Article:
"Rembrandt's Eyes," by Simon Schama. Alfred A. Knopf. 640 pages. $50.
The problem with Rembrandt has always been that precious little is known for sure about the artist's life. This has left scholarly biographers with a dilemma: Either paint the life in broad strokes while concentrating mainly on the work (not so easy, actually, since the authenticity of so many Rembrandts remains in dispute), or indulge in massive, albeit informed, speculation about the life and risk blurring the line between history and historical fiction.
Simon Schama, a historian by trade, opts for the latter in this huge, obsessively documented account of Rembrandt's life and times. But while he manages to convince me he knows his subject, he never quite succeeds in making Rembrandt get up off the page and persuade me he is a real human being rather than a scholarly abstraction.
For Rembrandt, that most richly human of artists, this is a pity. Schama sets out to dazzle but ends leaving me wondering whether his tart, knowing descriptions of 17th-century Dutch society and mores (he could have been the Dominick Dunne of the Baroque era) might have worked better as a novel along the lines of, say, "The Agony and the Ecstasy," Irving Stone's admittedly fictional but dramatically compelling portrait of Michelangelo.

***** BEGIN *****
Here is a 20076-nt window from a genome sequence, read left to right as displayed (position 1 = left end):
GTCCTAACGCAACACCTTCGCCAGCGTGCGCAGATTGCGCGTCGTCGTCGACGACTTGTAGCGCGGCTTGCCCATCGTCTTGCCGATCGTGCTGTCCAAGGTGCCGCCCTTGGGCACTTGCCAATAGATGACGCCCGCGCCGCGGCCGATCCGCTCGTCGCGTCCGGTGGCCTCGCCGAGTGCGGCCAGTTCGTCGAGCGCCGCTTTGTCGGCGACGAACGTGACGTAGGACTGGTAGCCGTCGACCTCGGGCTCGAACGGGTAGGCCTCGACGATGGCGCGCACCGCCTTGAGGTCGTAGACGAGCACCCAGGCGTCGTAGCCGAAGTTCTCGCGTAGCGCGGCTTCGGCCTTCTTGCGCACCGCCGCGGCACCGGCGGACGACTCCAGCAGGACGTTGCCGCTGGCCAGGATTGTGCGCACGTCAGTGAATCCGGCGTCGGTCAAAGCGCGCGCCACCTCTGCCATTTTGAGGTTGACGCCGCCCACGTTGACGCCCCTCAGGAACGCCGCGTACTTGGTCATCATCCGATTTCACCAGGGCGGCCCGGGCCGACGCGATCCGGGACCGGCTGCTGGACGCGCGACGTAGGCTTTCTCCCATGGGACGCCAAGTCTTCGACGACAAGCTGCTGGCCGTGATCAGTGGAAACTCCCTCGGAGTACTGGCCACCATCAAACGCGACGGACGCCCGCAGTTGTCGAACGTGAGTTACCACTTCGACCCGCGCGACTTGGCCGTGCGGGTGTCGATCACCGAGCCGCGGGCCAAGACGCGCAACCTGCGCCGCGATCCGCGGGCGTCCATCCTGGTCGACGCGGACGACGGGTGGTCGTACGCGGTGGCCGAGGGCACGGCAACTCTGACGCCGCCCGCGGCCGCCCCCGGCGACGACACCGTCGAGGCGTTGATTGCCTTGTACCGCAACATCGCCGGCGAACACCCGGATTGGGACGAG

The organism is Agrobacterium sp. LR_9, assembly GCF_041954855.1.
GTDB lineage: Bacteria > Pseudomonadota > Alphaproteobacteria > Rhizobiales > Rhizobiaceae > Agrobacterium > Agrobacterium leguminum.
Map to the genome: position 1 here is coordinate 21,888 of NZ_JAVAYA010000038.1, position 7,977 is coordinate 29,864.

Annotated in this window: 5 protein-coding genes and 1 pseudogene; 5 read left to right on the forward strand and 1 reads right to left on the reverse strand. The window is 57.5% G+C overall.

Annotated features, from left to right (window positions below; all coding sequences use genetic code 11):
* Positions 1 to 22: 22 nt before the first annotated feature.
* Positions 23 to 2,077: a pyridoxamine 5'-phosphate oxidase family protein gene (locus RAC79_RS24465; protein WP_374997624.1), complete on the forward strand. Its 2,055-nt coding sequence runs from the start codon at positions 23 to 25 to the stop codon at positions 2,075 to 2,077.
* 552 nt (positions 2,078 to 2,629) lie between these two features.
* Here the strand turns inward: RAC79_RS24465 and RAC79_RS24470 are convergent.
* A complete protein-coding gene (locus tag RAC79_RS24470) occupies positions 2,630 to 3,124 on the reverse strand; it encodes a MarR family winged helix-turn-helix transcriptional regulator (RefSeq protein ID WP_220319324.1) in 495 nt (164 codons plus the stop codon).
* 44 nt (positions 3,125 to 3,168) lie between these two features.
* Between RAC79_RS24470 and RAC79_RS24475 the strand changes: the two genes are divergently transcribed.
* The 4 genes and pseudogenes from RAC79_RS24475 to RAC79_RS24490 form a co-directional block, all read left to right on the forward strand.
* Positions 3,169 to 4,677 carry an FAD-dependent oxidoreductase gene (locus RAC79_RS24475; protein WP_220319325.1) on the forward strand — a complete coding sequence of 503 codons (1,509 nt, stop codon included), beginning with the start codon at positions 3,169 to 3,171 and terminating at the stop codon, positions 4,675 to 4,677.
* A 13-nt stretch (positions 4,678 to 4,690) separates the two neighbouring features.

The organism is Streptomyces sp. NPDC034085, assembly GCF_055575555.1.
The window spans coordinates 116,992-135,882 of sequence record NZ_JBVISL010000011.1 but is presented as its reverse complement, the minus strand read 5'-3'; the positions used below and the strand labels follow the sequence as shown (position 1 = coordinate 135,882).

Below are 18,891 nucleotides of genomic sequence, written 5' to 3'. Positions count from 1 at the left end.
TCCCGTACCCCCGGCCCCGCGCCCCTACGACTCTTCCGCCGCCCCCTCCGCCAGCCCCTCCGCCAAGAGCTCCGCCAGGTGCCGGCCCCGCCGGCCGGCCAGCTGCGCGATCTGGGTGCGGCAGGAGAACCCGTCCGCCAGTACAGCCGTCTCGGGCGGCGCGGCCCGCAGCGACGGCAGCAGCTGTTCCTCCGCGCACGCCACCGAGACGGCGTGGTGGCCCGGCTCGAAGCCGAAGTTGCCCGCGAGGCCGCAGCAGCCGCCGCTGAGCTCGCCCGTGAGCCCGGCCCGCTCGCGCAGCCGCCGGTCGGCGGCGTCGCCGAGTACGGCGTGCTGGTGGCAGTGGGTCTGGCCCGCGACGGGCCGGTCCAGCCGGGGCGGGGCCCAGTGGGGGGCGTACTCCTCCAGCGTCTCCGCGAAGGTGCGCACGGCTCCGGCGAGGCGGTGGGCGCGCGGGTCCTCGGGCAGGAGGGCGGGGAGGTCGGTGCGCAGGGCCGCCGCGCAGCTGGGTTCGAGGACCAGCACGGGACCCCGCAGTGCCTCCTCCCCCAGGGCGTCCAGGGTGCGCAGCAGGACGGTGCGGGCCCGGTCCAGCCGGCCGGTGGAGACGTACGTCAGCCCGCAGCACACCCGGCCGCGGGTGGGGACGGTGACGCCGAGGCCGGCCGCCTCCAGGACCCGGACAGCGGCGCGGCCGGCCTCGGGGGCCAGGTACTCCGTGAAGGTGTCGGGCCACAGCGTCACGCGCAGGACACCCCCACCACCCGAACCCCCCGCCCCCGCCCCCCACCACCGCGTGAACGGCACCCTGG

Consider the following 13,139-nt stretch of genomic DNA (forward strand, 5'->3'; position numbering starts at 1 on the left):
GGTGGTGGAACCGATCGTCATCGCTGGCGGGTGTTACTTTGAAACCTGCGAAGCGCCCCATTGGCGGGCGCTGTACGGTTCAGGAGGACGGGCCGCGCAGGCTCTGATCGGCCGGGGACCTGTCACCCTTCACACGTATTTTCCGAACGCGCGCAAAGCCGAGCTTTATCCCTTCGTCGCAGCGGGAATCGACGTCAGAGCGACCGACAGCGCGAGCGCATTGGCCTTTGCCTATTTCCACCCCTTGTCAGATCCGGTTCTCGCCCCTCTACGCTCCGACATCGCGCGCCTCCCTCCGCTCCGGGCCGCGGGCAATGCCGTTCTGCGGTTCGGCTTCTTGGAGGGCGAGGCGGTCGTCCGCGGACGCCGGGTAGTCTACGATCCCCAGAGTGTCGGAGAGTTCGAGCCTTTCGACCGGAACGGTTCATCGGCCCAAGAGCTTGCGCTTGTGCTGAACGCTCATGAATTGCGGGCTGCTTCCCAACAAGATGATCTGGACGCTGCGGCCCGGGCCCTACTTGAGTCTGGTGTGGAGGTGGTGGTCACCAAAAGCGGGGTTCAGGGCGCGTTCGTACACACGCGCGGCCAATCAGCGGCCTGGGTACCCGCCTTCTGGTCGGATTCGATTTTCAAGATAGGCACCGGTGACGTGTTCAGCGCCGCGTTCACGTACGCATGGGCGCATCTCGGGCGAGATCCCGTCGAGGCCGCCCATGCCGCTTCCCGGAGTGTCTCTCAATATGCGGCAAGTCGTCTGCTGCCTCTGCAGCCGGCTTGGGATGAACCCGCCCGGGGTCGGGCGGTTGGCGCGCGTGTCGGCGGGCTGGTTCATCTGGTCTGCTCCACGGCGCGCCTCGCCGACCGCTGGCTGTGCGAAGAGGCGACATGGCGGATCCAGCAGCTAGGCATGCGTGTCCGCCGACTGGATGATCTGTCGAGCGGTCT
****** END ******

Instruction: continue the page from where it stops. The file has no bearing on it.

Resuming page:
The contours of Rembrandt's life are familiar enough, from the artist's appearance as a youthful prodigy, to the wild successes of his early career, followed by the premature eclipse of his popularity and the long, inexorable decline after the death of his wife Saskia that culminated in the final years of desperate poverty with his mistress, Hendrickje Stoffels.
Had Schama been content to relate this tragic but relatively straightforward tale, his impressive mastery of atmospheric detail might have produced a compulsive pager-turner. Instead, he insists on hanging the interest of the whole enterprise on a dubious (and not particularly original) conceit: that the key to Rembrandt's art lies in the artist's early attempts to emulate his great predecessor, Peter Paul Rubens.
Not only does this scheme lead Schama to devote inordinate space to Rubens' career, it reduces Rembrandt's role for much of the book to that of hapless spectator in his own biography. And to little apparent point: after all, what ambitious young artist hasn't adopted, for a time, at least, the mannerisms of a successful older master?
The upshot is that Schama has produced a book whose minutiae specialists will debate for years but which many general readers will likely find annoyingly discursive (There are endless digressions on everything from the sectarian disputes of the Protestant church to Ruben pere's amorous entanglements with the Princess of Orange.) and needlessly prolix (The author is all too obviously a man in love with the sound of his own voice.).
No wonder "Rembrandt's Eyes" tends to become a bit tedious after the first few hundred pages. For all its brilliance, the book is not, as advertised, the world through Rembrandt's eyes but rather a prodigious outpouring of shrewd, yet maddeningly unpurposeful speculation that, in the end, delivers less than the title promises.
Glenn McNatt, The Sun's art critic, for 10 years was an editorial writer and wrote a regular column on arts and society for The Sun's Op-Ed page. Before joining The Sun, he was a writer for Time-Life Books, and was a correspondent for Time magazine.